The color temperature of a TV set is something that can be really confusing if you aren’t very into lighting, photography, or videography theory. Directors, editors, and producers use monitors calibrated to a specific color temperature. The closer your TV is set to that temperature, the more accurate your picture will be.
That temperature is usually 6500K, and for many, many people it will look oranger than what they prefer. TV sets tend to ship with a much lower temperature setting that creates a much bluer image. That’s because its a lot easier for a TV to produce blue light than the reds and greens necessary to create that perfect 6500K. It’s also because our eyeballs actually find blue light really appealing, so we see it and say “wow that’s much nicer than the more red and green version of the world I see every day.”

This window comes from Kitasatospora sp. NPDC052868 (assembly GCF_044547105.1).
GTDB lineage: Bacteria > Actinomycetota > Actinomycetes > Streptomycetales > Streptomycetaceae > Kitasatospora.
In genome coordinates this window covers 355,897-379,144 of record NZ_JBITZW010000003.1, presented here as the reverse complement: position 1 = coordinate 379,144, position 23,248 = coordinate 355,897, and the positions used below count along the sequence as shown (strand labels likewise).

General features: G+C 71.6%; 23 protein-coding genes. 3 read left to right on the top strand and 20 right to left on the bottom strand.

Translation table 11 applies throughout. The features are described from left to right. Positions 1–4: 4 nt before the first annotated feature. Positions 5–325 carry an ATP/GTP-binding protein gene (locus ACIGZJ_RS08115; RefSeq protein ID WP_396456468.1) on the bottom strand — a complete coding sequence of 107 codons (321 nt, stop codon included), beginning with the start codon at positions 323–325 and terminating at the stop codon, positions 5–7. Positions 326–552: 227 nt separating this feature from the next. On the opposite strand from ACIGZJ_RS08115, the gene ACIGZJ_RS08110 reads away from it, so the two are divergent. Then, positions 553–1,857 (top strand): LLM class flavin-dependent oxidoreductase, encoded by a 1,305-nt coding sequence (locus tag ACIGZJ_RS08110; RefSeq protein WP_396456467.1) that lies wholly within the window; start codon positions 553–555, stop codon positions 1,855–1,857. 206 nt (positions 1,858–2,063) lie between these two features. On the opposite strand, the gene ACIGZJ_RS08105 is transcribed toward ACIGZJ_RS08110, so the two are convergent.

But excessive blue light isn’t supposed to be great for your eyes, and it isn’t accurate for your TV. So head into the temperature controls and opt for a “standard” or “warm” setting. As with the picture presets, you’ll want to have something playing that has a lot of different skin tones on display so that you can make sure the warmth of the TV is not so warm that people start looking like Oompa Loompas.
This trick requires a little more than a trusty movie you like to watch and your remote control. You’re going to need some test patterns.
I know. This is when things get scary and overly complicated, but I swear this is going to be a lot easier than you assume, and it’s going to leave you with such a better picture on your TV set that you’ll feel like it’s worth it.
And thankfully these test patterns are actually available on YouTube. There’s an entire playlist of them found here. But for this trick you only need two.